An interesting tool that could eventually be used by many companies comes from 20th Century Studios. They have revealed that they began using machine learning models before they even started pre-production. These machine learning models collect data and help find potential films that audiences will want to see. 20th Century Studios uses this to guide themselves when buying a script (Kapoor, 2021). They take labels created for their films and then they feed those through the machine learning models to help them discover potential scripts. This changes how the process works. Traditionally, a producer would have assistants who go through the scripts for them and author short reports on the scripts. It is then up to the producer to read the reports and decide which film they would like to make next. The machine learning models can now choose the scripts and then the assistants narrow down the chosen scripts rather than narrowing down every script. This could increase the output of more successful films overall. It can be seen as a potential huge money saver for companies looking to produce certain films. A lackluster script can be better avoided rather than be made and create a net loss after it has been produced into a movie, allowing for there to be less of a net loss when that film has a high budget and ends up not performing well at the box-office and after word spreads that there is not much substance to the film due to the script. The model considers what audiences might want to see next, but it is unable to account for any unexpected breakthroughs in the industry. This is due to the model relying on the earlier scripts that are considered successful by the studio.

“Predicting Movie Prices Through Dynamic Social Network Analysis” used both the Internet Movie Database (IMDb) and the Rotten Tomatoes moving rating parameters, along with the “buzz” around a film and posts gathered from the IMDb forums (Simon & Schroeder, 2019). This allowed them to be able to make predictions for a film during the first four weeks after its release. But while they had some success with this method, the information does not really become useful for the studios as their film is already in theaters and they can figure how well their film will do based on their opening weekend.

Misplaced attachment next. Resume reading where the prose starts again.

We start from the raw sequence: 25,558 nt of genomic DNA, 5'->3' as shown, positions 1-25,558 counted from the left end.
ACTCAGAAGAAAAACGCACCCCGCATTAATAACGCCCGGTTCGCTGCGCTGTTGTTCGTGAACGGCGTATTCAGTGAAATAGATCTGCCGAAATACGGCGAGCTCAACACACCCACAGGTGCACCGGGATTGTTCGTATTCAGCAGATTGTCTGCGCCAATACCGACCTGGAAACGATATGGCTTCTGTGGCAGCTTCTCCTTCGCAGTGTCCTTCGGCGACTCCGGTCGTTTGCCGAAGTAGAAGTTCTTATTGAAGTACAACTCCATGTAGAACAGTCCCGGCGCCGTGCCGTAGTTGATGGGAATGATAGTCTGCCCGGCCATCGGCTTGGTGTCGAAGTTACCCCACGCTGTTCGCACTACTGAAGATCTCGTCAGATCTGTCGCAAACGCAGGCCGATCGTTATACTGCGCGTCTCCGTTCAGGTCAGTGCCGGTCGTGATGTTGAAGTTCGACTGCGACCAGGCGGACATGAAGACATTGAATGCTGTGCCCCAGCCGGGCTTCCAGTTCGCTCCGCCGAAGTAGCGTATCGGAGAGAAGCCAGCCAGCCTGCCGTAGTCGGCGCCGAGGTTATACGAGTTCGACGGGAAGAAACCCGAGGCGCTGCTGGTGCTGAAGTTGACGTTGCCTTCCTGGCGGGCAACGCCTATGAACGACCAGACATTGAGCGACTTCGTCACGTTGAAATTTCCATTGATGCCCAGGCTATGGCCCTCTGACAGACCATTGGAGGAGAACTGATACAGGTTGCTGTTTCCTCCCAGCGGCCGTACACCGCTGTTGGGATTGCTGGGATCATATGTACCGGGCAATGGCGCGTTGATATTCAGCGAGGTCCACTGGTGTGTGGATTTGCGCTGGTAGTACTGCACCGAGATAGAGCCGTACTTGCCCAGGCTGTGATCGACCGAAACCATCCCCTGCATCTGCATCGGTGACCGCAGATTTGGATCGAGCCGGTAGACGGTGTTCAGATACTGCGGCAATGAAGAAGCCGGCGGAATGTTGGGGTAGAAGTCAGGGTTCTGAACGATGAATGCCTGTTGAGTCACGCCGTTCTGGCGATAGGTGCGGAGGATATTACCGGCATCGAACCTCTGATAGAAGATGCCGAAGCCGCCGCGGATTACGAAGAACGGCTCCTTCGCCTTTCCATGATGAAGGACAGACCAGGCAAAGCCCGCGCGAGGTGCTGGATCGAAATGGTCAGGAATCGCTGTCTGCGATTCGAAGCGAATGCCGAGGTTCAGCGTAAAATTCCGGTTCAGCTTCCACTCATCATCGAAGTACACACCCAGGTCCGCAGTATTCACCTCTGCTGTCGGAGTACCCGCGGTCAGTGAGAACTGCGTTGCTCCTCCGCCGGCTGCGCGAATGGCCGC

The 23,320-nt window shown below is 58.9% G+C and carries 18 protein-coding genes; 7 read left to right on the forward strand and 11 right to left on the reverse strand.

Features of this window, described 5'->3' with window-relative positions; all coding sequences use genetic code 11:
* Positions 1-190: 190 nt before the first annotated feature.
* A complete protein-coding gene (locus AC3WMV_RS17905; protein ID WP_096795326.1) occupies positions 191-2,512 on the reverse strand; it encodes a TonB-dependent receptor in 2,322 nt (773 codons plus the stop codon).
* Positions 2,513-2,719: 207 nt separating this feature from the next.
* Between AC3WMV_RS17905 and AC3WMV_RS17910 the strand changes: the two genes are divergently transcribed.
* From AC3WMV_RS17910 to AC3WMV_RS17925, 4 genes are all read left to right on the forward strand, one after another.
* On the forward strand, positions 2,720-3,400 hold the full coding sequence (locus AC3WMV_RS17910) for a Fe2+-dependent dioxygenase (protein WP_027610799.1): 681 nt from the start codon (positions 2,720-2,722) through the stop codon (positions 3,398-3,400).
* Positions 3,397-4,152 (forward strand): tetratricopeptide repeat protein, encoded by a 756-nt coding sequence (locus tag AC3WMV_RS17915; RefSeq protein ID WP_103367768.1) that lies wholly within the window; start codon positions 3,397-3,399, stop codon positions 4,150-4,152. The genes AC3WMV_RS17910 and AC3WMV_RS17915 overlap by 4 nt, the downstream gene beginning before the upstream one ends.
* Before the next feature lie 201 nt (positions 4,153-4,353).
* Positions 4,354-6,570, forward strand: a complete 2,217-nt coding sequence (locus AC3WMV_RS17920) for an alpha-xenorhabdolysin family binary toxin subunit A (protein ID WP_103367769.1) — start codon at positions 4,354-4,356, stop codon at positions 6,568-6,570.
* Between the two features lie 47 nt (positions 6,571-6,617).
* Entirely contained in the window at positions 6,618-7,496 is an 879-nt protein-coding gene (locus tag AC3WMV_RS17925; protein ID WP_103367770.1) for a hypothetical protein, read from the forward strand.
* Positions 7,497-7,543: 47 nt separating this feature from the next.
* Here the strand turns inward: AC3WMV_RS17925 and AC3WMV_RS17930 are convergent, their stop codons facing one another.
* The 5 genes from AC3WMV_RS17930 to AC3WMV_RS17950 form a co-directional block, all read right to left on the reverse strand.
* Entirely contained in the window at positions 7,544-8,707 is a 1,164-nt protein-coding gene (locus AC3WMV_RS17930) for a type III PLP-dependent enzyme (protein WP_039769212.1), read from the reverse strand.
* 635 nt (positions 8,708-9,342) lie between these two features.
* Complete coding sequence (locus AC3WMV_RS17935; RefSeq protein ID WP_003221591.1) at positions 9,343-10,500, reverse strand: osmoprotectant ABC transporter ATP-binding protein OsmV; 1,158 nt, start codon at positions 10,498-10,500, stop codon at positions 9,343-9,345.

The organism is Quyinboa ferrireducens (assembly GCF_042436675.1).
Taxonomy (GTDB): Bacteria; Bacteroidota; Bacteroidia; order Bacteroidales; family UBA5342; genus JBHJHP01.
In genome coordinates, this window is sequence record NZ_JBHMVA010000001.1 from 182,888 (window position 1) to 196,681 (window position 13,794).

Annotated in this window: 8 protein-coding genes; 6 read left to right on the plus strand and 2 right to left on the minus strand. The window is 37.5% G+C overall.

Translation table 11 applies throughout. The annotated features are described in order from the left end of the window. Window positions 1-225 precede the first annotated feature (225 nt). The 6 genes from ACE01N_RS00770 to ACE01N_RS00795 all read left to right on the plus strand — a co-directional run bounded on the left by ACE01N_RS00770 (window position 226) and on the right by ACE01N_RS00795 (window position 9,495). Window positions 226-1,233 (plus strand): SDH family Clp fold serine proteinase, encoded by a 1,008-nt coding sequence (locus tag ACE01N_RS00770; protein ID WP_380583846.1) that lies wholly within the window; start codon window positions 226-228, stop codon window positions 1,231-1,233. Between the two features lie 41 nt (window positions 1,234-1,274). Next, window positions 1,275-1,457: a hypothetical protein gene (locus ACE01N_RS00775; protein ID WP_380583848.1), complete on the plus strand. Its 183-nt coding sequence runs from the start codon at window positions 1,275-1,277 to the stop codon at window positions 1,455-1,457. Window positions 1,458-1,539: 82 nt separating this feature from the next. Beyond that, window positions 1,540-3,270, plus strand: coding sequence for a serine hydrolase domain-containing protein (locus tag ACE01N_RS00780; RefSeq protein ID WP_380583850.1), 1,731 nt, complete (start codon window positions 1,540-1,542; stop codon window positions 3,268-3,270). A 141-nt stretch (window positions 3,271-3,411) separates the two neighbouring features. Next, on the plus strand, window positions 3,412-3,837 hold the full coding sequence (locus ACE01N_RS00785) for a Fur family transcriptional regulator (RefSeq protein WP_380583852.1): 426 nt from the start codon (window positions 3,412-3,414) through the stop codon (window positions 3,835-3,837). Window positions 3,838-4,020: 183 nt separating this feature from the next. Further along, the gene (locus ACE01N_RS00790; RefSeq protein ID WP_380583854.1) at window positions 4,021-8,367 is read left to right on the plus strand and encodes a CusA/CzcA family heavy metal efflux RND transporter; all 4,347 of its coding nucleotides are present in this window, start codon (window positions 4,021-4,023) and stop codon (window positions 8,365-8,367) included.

Another study that garnered results came from, “Predicting consumer behavior with Web search” (Goel et al., 2010). They were able to use data gathered from Yahoo!’s search engine for box-office predictions (Simon & Schroeder, 2019). The data that they gained from the search engine came in the form of searches from individual users. They were able to compile the data based on whether or not there was a link to IMDb within the immediate search results and they then mapped out the movies based on which movie the IMDb link led to. With this, they were able to create predictions that worked well. They also found that the results worked particularly well due to users using the search engine to search for the film they were interested in and where they would eventually be able to see the film near them when it was released into theaters. But even still they pointed out an issue with this method, “the main advantage of using a search behavior may not be accurate but rather the ready availability of these data.” (Simon & Schroeder, 2019, p.554). Having the data sets there to use is indeed a fantastic advantage due to their availability, but having Simon and Schroeder say that they may not be the most accurate leads to the conclusion that those data sets would be most beneficial if they were a part of a model that takes data from multiple sources to be able to accurately create box-office predictions by analyzing multiple data sets from different sources rather than relying on the data from one particular source. This raises important equity considerations. For instance, the data could be skewed due to the digital divide, underrepresenting people from lower socio-economic backgrounds who may not have regular internet access. Additionally, the data may carry cultural and language biases, as it predominantly captures the behaviors and preferences of majority populations or those who are more active online.